Getting back to Sketching

I FEEL AS IF I’ve got out of the habit of sketching at every opportunity but odd sketches are beginning to appear in my A5 sketchbook again, so that’s a good sign.

Inspired by Fabrice Moireau’s Paris Sketchbook, a birthday present from Barbara, I’ve been trying to shift the balance of my drawings a bit from line to watercolour. Moireau also convinced me that it would be worth trying pencil again but these recent sketches have been done in odd moments when I haven’t had a pencil to hand.

Sox the border collie was snoozing in Rickaro Bookshop in Horbury.

The back garden of the Victorian villa (top) is my mum’s, drawn on a sunny afternoon.

And that’s it, except for an old wall by the co-op car park in Horbury. Not much to show for the last week or so but better than nothing.

Nest Robber

A COMMOTION before breakfast; six Blackbirds and a Mistle Thrush are gathered in what looks to me like indignant rage around a Magpie on the back lawn which is down at the edge of the pond, attacking a plump nestling, pecking at its head. I know that I should no more wish that Magpies wouldn’t take the chicks from ‘our’ back garden nests than I should wish that Osprey’s shouldn’t swoop on trout or that lions shouldn’t attack zebras but it’s difficult not to feel involved as this turns out to be chick from a Blackbird’s nest in the Ivy behind our herb bed.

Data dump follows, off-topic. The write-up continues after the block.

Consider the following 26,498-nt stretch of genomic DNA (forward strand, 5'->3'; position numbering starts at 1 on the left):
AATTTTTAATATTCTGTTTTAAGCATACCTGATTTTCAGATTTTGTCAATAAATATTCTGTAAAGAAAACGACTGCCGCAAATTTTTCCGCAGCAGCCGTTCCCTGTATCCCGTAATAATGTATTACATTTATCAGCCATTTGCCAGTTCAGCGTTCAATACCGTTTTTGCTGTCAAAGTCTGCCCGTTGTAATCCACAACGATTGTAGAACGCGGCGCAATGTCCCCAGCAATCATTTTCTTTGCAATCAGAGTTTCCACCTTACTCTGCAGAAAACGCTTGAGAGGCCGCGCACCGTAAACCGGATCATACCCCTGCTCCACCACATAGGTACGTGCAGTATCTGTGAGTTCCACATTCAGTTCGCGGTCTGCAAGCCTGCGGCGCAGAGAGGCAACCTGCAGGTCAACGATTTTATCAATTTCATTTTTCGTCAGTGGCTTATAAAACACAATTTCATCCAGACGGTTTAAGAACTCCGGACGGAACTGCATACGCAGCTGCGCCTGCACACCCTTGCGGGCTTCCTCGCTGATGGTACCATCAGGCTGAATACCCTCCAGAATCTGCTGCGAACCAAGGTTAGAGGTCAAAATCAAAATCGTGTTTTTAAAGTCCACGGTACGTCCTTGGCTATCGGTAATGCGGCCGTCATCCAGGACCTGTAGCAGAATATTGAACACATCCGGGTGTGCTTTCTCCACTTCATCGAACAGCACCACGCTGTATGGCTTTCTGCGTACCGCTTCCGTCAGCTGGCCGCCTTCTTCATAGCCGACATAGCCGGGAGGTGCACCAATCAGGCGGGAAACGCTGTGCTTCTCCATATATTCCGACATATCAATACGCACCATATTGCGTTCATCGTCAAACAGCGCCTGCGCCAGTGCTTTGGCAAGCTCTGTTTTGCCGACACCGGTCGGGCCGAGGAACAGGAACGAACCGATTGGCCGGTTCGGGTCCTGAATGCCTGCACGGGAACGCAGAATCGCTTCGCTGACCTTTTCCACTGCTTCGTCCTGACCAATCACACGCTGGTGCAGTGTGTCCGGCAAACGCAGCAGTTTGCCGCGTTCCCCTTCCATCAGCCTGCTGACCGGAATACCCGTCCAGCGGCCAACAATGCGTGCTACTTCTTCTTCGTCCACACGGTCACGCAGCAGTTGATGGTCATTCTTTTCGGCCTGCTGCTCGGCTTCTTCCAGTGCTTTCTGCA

We’ve been following the progress of the parents’ nest-building and feeding from the kitchen window, only yards from the nest. They’ve been busy over the past few days shuttling in a supply of worms and insects.

Deciding that it would be too late to rescue this chick anyway, I leave the garden birds to sort it out between themselves.

But, after breakfast, when I go down the garden to open the greenhouse, I discover a second chick. It looks like a miniature oven-ready chicken, naked, plump and bleary-eyed, with a row of plastic-looking quills along its stubby wings. Only it’s parents could love it. It’s got a spot of blood near the base of its bill but is otherwise unscathed. The Magpie must have been disturbed before this chick suffered the fate of its sibling, which the Magpie carried off down to the vegatable beds to finish eating.

I put my head into the Ivy and with some difficulty spot the nest, on a twining branch on the far side of the hedge. With a stick I poke away the remains of a third chick, hanging over the nest from a twig, which the Magpie had evidently killed in its attempt to make off with it.

I retrieve the surviving chick from the lawn and place it so that it’s as comfortable as it can be in the nest. It’s still warm and, I guess, healthy enough.

I’m anxious that the parents will have desserted the nest but by the end of the afternoon they’re back again, so it looks as if they’ve found the youngster. A day later male and female are still taking turns to pop in with food so it looks as if the Magpie hasn’t been back . . . so far.